The production used cutting-edge technology to simulate the OASIS for the cast and crew with VR headsets that would give everyone a 360-degree view of what the virtual world looked like. And the film itself is a mash-up of past and present technologies, including motion capture, computer animation and even film stock, which Spielberg used to shoot the liveaction sequences.
“It was just a small little touch because I’m trying to keep, you know film, meaning the chemical, the chemistry of film, relevant and I’m just trying, until they close the last lab and stop making raw stock, to shoot everything I can on film,” Spielberg said. “It also gave the real world a more gritty flavor because when you shoot digitally, it’s much more like acrylic. And film is more like oil. You get that blend between that world of oil and the texture that an oil painting has with the film and you get the very smooth, almost antiseptic clarity of what the digital world looks like.”
Lena Waithe, who plays the tech-savvy Aech, said, “I love that he did that. The movie really represents where cinema is going and where it all began, which is really beautiful.”
Cline’s novel has already proved prophetic in the digital space. He says companies like Oculus and Google have copies on hand and, he’s been told, give them to people who come through the offices. And he thinks the movie, which will play globally, will have a more significant impact.
“The best thing that could ever happen to a science fiction writer is to write something that helps inspire the people who make it into a reality,” Cline said. “This movie could be a self-fulfilling prophecy.”
The OASIS, essentially, is not that distant of a reality. It’s also something of a cautionary tale about the perils of VR, or as, Spielberg said how, “too much of a good thing is too much.”
Whether or not audiences will flock to theaters to soak up the nostalgia and the visionary tech is a big question. Waithe said
the film is a feel-good escape, and Sheridan stresses that it’s a, “great metaphor for the world that we live in in 2018 and the balancing act from your digital profile to your real world self.” But early tracking has pegged the film for a weak $35 million opening, despite strong reviews. Spielberg might not have lost his touch, but mass audiences might also be too distracted to notice.
As for Cline, he still can’t believe his luck.
“I tell people I’m just prepared for it to all be downhill from here. What could ever top this? I’m so lucky, I got to work with one of my heroes on a story that he helped inspire,” Cline said. “I’m just ready for the slow fade after this.”
‘READY PLAYER ONE’ CAST PICKS THEIR FAVORITE SPIELBERG FILM
From “Close Encounters of the Third Kind” to “War of the Worlds,” the cast and crew behind “Ready Player One” pick their favorite Steven Spielberg film.
TYE SHERIDAN, “PARZIVAL/WADE”
“‘E.T. (the Extra-Terrestrial)’ I think. It’s that story of an unlikely friendship with someone who is an ‘alien’ which I think is so relatable because a lot of us feel alienated and isolated in our own lives because we’re the only ones who can truly feel what we feel. To have a character that is completely foreign to a world is kind of a metaphor for me. That feeling that everybody feels out their own place in their world. And the friendship between E.T. and Elliott. That movie played hundreds of times in my childhood.”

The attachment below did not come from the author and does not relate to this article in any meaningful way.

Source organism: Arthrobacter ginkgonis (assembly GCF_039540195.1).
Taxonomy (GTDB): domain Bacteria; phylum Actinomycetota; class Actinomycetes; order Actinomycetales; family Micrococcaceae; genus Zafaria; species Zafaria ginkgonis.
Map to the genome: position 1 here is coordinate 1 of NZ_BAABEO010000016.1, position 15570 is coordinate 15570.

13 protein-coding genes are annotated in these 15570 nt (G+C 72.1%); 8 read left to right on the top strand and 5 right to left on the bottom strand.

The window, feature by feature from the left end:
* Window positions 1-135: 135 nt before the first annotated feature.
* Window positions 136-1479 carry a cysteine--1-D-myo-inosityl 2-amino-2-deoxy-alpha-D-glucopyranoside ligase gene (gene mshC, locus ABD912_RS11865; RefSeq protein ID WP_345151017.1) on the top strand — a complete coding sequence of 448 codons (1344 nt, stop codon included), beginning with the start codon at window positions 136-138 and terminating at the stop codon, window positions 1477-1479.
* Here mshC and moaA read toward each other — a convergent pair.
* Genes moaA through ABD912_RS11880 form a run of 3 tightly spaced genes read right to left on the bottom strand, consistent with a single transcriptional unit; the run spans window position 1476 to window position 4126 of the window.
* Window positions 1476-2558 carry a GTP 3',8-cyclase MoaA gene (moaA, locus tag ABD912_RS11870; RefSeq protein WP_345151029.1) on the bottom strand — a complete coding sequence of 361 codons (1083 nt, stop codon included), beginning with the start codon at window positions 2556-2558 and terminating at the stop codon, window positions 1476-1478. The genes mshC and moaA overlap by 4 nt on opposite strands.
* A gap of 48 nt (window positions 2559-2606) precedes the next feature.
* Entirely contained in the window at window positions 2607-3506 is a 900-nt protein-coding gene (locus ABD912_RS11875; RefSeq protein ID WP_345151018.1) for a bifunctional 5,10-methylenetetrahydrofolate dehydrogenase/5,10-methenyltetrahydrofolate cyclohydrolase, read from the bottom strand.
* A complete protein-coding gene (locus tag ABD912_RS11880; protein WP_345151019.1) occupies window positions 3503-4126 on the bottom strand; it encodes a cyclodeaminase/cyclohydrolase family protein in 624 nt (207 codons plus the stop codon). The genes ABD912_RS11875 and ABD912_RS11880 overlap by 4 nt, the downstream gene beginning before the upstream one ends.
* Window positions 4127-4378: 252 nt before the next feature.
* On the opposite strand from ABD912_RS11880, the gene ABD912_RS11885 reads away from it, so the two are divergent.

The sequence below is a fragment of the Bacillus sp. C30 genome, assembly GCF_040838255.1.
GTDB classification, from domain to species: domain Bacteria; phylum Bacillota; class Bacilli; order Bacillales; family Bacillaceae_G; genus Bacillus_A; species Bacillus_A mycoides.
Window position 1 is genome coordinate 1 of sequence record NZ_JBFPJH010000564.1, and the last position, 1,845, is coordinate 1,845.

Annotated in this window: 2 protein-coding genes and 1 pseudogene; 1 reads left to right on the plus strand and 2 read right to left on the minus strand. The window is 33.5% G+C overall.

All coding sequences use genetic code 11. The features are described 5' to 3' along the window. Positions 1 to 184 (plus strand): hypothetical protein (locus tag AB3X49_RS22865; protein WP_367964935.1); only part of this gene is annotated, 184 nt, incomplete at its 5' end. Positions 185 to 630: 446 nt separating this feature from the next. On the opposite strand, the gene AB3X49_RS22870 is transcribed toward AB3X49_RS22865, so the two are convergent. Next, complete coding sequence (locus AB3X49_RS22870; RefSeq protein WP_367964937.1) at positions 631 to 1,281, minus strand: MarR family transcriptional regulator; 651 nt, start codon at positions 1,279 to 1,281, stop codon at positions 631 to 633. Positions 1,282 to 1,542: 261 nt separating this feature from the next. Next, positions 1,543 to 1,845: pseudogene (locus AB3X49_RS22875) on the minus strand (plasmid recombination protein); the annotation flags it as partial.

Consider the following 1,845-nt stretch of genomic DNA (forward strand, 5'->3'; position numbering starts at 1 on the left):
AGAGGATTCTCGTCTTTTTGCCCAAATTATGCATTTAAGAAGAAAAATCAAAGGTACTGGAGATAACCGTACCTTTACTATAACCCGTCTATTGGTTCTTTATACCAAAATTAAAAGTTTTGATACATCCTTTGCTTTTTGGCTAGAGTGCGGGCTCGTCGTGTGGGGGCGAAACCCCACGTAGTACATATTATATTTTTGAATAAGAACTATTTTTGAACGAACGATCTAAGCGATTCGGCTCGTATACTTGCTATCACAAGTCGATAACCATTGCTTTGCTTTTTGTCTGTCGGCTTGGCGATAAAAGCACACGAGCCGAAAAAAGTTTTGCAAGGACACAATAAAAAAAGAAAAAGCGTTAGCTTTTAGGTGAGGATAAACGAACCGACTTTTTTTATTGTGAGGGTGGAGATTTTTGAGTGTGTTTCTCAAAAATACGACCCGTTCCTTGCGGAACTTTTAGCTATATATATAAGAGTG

LENA WAITHE, “AECH/HELEN”
“I’ve got a lot. I mean look, I’m a black lesbian so I can’t not say ‘The Color Purple,’ but I also really love ‘Jurassic Park’ and ‘E.T.’ I also like ‘Lincoln,’ I just thought it was a really well-made movie and Daniel Day-Lewis is phenomenal. Also ‘Catch Me If You Can’ is really dope, I feel like it’s one of the more slept on movies. I just really love the way he tells a story. I love how he tells stories.”
OLIVIA COOKE, “ART3MIS/SAMANTHA”
“E.T.” tops the list of favorite Steven Spielberg films for the stars of the legendary director’s latest movie, “Ready Player One.” (March 23)
“I have to say ‘Hook.’ The world that he created is just mind-blowing. I know he’s spoken about how he didn’t have the best time because it was just kids, but I grew up on that movie. I loved it and I thought it was so magical and awe-inspiring and I wanted Robin Williams to be my dad and I think it just encapsulates pure imagination and also the mentality of kids banding together for the greater good, who do have the greatest moral compass and aren’t tampered by adult bitterness and by life.”
ZAK PENN, CO-SCREENWRITER
“The easiest answer for me to give is ‘Close Encounters of the Third Kind’ because I think it’s one of the most unique. It tells a story through sound and image. Every time you hear those notes or every time you see an image of the devil tower the story shifts. It’s so hard to tell a story that way. And it’s a movie I loved. But I mean look, it’s really tough. I love so many of his films. I’m a big fan of ‘War of the Worlds.’ I don’t think it is as perfect a movie as ‘Raiders (of the Lost Ark),’ and I think ‘Close Encounters’ is a perfect movie, but ‘War of the Worlds,’ man does that hold up well. I’ve watched it so many times. But he makes so many different kinds of movies. Like ‘Schindler’s List.’ How do I not include that in my favorites list? The only reason I don’t is because it’s so devastating. It’s not easy with Steven.”
ERNEST CLINE, AUTHOR AND CO-SCREENWRITER
“It’s this one (‘Ready Player One’). I can’t help it. But my second favorite would be ‘E.T.’ It meant so much to me as a kid and that’s why my favorite moment in ‘Ready Player One’ is when Wade is on the washer and dryer and looking out the window and dreaming of a better life. It’s such an Amblin moment. It’s Sean Astin in ‘The Goonies’ or Henry Thomas in ‘E.T.’ when he’s at the sink and he’s looking out the window and the steam is rising and he’s dreaming of a better life. That inspired me to write this story and then the guy who did that ended up executing my idea. It’s pretty great.”
“Ready Player One,” a Warner Bros. release, is rated PG-13 by the Motion Picture Association of America for “sequences of sci-fi action violence, bloody images, some suggestive material, partial nudity and language.” Running time: 140 minutes. Three stars out of four.